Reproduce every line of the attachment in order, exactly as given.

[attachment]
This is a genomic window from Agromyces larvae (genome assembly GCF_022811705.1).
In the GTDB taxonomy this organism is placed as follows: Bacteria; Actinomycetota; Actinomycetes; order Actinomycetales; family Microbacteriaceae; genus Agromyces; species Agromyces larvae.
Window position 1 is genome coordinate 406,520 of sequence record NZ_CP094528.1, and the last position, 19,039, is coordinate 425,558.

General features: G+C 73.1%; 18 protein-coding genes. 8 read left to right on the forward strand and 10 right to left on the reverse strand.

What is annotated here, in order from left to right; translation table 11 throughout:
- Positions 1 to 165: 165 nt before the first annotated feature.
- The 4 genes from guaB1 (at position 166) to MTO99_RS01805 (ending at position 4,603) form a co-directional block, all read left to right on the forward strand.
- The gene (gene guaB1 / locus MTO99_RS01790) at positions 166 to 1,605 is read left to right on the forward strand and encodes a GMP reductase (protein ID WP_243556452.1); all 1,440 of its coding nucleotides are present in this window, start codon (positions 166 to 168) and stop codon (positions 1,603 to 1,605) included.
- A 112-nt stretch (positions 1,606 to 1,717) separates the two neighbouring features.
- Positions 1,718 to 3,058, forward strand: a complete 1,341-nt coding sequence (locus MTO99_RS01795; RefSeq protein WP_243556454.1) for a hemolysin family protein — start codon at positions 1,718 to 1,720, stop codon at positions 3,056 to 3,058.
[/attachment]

This is a genomic window from Agromyces larvae (genome assembly GCF_022811705.1).
In the GTDB taxonomy this organism is placed as follows: Bacteria; Actinomycetota; Actinomycetes; order Actinomycetales; family Microbacteriaceae; genus Agromyces; species Agromyces larvae.
Window position 1 is genome coordinate 406,520 of sequence record NZ_CP094528.1, and the last position, 19,039, is coordinate 425,558.

General features: G+C 73.1%; 18 protein-coding genes. 8 read left to right on the forward strand and 10 right to left on the reverse strand.

What is annotated here, in order from left to right; translation table 11 throughout:
- Positions 1 to 165: 165 nt before the first annotated feature.
- The 4 genes from guaB1 (at position 166) to MTO99_RS01805 (ending at position 4,603) form a co-directional block, all read left to right on the forward strand.
- The gene (gene guaB1 / locus MTO99_RS01790) at positions 166 to 1,605 is read left to right on the forward strand and encodes a GMP reductase (protein ID WP_243556452.1); all 1,440 of its coding nucleotides are present in this window, start codon (positions 166 to 168) and stop codon (positions 1,603 to 1,605) included.
- A 112-nt stretch (positions 1,606 to 1,717) separates the two neighbouring features.
- Positions 1,718 to 3,058, forward strand: a complete 1,341-nt coding sequence (locus MTO99_RS01795; RefSeq protein WP_243556454.1) for a hemolysin family protein — start codon at positions 1,718 to 1,720, stop codon at positions 3,056 to 3,058.